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Should You Eat the Same Thing Every Day? Learn the Pros and Cons

Repeating your meals can help simplify meal planning and counting calories, but it could also lead to boredom and nutritional deficiencies

Person prepping mason jars with meals

You make thousands of decisions every day, from what you say to what you wear. Why not take one decision off your plate and eat the same meal you ate yesterday (and the day before that)?

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Many people eat the same thing regularly out of habit. Some celebrities and online influencers say that repeating meals is a healthy hack. But is meal monotony good for you? Registered dietitian Carly Sedlacek, RDN, LD, explains whether it’s healthy to eat the same thing every day.

Should I eat the same food every day?

You can eat the same meal or snack every day. But should you? That depends on whether the meal you’re repeating:

  • Is nutrient-dense. “Our bodies need a variety of vitamins and minerals to stay healthy,” says Sedlacek. “If you’re eating the same food every day, that food needs to be nutritious. Fruits and vegetables are the best nutrient-dense foods that everyone can — and should — eat every day.”
  • Meets your health needs. If you have a health condition, you might have certain dietary needs. And eating food every day that isn’t ideal for your health needs could lead to health issues over time. “If you have diabetes, make your repeated food something lower in added sugar and aim to balance your plate,” Sedlacek advises. “The same goes for eating low-sodium foods if you have high blood pressure.”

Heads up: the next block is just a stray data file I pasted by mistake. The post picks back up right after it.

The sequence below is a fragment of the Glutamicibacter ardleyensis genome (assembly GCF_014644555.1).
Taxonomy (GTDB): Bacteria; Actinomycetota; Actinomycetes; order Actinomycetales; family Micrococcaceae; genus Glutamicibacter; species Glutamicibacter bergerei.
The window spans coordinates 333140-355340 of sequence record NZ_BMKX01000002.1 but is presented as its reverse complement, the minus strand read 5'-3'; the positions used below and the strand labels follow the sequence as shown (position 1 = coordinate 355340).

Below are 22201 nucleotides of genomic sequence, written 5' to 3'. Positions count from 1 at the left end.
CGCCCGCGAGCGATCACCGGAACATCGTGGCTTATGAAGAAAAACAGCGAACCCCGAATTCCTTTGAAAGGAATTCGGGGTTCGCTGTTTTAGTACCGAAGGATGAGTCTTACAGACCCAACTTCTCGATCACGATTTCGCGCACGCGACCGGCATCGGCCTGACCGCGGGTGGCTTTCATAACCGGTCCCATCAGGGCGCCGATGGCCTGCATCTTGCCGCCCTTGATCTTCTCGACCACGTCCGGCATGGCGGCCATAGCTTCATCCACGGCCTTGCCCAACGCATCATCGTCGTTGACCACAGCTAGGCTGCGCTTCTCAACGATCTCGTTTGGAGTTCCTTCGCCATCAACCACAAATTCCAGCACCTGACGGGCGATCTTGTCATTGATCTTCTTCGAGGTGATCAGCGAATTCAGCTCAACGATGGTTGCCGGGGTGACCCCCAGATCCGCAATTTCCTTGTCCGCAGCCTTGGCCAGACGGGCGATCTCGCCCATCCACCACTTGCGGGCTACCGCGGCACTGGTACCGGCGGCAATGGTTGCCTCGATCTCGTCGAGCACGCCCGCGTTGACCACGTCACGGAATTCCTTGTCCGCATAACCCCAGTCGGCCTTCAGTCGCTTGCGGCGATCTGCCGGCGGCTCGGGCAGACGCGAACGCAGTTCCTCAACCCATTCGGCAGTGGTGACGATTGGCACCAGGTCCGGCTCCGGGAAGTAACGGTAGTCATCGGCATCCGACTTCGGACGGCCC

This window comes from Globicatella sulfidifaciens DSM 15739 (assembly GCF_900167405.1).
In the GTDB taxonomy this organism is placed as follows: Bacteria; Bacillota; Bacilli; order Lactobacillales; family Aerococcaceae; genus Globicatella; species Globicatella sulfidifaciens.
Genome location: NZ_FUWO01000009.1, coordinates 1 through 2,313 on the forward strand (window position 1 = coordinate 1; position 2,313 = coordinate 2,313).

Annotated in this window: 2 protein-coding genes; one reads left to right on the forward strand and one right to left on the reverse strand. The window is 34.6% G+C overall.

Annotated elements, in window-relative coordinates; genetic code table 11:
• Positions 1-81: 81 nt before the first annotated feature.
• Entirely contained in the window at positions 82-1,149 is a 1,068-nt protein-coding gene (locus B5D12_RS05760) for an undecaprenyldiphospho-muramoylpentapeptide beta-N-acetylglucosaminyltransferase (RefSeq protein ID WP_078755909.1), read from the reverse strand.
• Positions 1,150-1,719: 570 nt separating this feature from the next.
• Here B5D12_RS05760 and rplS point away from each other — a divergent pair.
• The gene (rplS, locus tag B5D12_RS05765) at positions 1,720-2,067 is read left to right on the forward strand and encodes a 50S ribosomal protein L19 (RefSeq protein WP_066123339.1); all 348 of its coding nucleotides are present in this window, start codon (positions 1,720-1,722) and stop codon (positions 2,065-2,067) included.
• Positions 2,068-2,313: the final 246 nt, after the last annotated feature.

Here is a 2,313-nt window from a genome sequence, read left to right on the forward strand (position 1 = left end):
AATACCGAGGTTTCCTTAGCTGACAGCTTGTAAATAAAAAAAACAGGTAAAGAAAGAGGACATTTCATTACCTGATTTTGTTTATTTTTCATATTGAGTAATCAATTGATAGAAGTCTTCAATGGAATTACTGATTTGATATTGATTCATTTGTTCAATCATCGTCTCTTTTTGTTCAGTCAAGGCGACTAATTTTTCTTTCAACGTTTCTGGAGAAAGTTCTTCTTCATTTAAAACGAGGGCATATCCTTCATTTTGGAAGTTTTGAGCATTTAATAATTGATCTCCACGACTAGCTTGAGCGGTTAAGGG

Pros of eating the same food every day

There may be some advantages to pressing “repeat” on your healthy food choices. When you eat the same thing every day:

Healthy habits could become easier

For those focusing on a healthy eating plan, having a go-to healthy food can help you stick to your goals.

“Maybe you’re replacing potato chips with raw vegetables to satisfy your crunch craving,” Sedlacek illustrates. “If eating carrots every day is easier than switching to peppers and celery, stick to your daily carrots. Eating the same veggie every day is still better than chips.”

Calorie counting isn’t as complicated

Counting calories can be helpful if you’re trying to lose weight, but it isn’t as simple as reading the nutrition facts label. You have to determine your serving size and include everything on your plate — and you must repeat the process every time you have a meal or a snack. But when you have the same meal, you count those calories once and carry on.

“Many people find calorie counting time-consuming and tedious,” Sedlacek notes. “But if you already know how many calories are in your repeat meal, keeping track of your daily intake is easier.”

You save time and energy

Grocery shopping takes time — and meal planning can be a job in itself. Having the same bowl of oatmeal for breakfast or salad for lunch can simplify shopping and planning.

“A meal repeat can be a safety net when you’re too busy to get creative with healthy foods,” says Sedlacek. “If you have a go-to healthy meal, you can fall back on it when you’re exhausted and short on time instead of resorting to less healthy — but more convenient — choices.”